My life has been a bit of a roller coaster lately, and not exactly in a thrilling, can't-wait-to-ride again kind of way. Jokingly a few weeks back, Adam said to me, "when it rains, it pours" and even I had to laugh at that.
I first punched my ticket on this coaster back in December when my knee started to act up, likely from a change in bike position or new run insoles. But, it seemed to settle down quickly and I was off to Maui, excited to get the season started. On day 3 into the camp was the crash, leaving me with a broken clavicle and wrist, and a very banged up body. No big deal, bones will heal, so let's keep moving. This is when the storm clouds moved in and the drizzle began. To sum it up and end an already cheezy analogy, my knee pain returned, manifesting itself in every possible form over the next couple of months, leaving me a confused and emotional wreck. At times swimming with a one-armed splint and one flipper became the highlight of my day. Finally an MRI diagnosed it as quadricep tendonitis that likely developed into other knee issues as I did my best to keep my achy body moving after the crash. The good news is that I have narrowed it down to the one problem and have a plan in place to heal this up.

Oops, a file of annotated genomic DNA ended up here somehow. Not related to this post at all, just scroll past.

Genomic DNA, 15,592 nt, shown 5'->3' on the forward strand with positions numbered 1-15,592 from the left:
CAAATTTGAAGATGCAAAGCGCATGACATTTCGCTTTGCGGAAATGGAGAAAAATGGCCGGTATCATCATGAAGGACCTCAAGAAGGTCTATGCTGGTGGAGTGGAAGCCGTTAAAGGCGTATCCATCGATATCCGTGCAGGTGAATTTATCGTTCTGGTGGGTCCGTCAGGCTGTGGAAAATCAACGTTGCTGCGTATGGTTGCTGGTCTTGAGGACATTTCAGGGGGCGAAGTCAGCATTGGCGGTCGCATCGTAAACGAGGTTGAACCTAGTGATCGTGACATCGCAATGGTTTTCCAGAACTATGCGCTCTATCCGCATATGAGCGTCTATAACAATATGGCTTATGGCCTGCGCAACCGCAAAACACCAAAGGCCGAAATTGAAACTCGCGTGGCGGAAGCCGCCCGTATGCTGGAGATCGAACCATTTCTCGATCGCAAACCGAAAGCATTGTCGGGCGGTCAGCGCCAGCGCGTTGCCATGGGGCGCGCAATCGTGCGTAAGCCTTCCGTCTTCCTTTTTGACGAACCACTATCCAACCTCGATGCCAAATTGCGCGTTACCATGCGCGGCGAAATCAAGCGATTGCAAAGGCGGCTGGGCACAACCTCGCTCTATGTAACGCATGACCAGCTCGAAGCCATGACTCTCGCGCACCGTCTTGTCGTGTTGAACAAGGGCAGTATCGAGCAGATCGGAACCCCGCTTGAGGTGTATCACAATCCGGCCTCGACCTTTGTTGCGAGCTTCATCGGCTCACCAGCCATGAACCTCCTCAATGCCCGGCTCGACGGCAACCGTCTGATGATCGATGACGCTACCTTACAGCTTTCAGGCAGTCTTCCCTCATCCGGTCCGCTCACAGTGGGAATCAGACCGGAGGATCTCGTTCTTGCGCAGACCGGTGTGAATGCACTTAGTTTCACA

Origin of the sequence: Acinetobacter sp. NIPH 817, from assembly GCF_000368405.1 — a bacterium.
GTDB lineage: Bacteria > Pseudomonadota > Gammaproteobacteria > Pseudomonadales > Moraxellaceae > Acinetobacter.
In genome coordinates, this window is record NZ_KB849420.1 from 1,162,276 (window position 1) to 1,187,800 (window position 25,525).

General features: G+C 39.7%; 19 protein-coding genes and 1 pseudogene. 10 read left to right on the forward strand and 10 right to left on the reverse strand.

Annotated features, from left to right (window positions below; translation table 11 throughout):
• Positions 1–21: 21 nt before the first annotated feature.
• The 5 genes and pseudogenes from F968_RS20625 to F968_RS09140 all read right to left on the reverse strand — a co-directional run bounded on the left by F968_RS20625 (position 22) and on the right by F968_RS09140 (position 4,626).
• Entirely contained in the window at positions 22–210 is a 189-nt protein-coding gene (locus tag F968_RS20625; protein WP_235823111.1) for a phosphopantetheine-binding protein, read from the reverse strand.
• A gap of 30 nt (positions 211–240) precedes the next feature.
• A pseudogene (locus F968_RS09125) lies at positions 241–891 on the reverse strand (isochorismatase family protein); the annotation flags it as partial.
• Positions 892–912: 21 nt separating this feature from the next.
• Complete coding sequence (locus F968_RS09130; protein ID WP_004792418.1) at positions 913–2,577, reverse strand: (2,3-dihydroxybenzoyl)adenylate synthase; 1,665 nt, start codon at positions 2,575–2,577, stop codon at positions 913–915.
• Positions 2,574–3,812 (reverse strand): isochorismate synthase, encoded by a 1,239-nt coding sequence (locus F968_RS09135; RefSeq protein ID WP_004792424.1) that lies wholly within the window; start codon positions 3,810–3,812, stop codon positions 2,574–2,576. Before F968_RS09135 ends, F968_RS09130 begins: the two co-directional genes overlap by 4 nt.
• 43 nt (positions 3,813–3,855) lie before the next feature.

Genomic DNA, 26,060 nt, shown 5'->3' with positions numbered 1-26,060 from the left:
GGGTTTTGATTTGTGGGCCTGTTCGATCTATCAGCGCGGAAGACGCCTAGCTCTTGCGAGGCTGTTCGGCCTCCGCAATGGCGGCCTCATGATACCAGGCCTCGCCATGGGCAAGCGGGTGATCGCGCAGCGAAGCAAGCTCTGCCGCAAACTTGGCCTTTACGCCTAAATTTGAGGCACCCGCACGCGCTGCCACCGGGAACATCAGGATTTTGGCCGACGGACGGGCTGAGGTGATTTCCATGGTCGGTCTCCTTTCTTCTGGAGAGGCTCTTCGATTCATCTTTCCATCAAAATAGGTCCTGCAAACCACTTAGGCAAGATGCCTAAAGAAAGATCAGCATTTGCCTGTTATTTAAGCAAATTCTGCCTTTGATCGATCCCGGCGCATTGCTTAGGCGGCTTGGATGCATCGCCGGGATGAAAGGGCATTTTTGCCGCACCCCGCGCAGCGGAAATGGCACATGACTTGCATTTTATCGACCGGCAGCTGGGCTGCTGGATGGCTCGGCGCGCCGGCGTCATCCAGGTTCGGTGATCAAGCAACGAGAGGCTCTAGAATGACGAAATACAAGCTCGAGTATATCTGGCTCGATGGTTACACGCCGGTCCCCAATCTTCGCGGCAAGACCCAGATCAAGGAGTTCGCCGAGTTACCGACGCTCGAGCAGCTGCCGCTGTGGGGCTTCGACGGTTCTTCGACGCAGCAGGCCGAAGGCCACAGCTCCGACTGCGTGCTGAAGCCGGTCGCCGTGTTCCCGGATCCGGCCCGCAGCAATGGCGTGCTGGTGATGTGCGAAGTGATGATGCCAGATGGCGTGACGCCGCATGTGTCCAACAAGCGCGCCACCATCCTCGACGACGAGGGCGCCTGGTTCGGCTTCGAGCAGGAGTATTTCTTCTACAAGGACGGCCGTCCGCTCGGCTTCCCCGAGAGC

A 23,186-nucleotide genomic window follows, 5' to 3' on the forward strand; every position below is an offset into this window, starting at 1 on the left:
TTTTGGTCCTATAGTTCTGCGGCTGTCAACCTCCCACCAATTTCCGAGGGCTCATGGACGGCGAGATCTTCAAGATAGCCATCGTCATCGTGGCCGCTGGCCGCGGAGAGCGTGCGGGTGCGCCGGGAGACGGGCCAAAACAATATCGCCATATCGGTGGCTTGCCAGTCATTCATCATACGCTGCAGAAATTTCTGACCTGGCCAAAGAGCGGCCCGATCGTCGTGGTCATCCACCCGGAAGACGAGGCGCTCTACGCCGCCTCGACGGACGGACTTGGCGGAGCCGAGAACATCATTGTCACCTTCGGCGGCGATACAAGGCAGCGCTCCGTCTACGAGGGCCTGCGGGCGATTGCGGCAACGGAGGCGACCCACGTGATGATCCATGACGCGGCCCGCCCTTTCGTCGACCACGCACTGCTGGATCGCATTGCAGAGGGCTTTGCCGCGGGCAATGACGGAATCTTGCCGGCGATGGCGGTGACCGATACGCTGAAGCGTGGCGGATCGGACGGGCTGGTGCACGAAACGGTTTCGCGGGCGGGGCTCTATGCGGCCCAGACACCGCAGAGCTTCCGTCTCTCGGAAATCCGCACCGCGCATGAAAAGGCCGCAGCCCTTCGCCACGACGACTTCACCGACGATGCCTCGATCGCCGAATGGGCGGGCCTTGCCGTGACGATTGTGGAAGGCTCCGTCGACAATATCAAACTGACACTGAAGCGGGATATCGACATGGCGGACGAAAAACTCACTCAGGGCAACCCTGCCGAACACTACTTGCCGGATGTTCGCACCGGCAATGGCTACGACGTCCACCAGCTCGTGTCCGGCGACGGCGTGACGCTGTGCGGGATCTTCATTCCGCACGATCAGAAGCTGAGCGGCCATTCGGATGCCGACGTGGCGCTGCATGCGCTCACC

I found a few "silver linings" to this injury:
1) Appreciation. I have an enormous amount of appreciation for what our bodies allow us to do on a daily basis. Also, appreciation for what we have in life outside of sport (family, friends, our health, opportunities, etc). I find it so easy to get caught up in the moment, living in this injury bubble, stressed about what I can't do that others are doing, that I forget for just a moment how lucky I am to lead the life that I do.
2) Learning how the body works. Any non-medical professional want to challenge me on a game of knee or clavicle trivia? Bring it!
3) Swimming. I've had the opportunity to start my stroke from scratch, rather than my usual approach of doing a little bit of stroke work here and there while trying to get fit and fast. In the end, old habits would always stick around. But, when you are forced to swim only 25m full stroke at a time, slowly, everyday, making changes is possible, also giving training a sense of purpose and having a goal to work towards.
4) Motivation. I can't lie, there is nothing more motivating than a setback. Well, maybe it takes a lengthy setback to get you motivated, but whatever works right? I've also had the time to evaluate my goals and the road ahead. Why do I do this? What is my ultimate goal and am I on track to achieve it? If not, what needs to change?
Now, these pics are totally unrelated to everything above, but bring a spot of sunshine to my life . Rumon, thanks for capturing the joy on that day!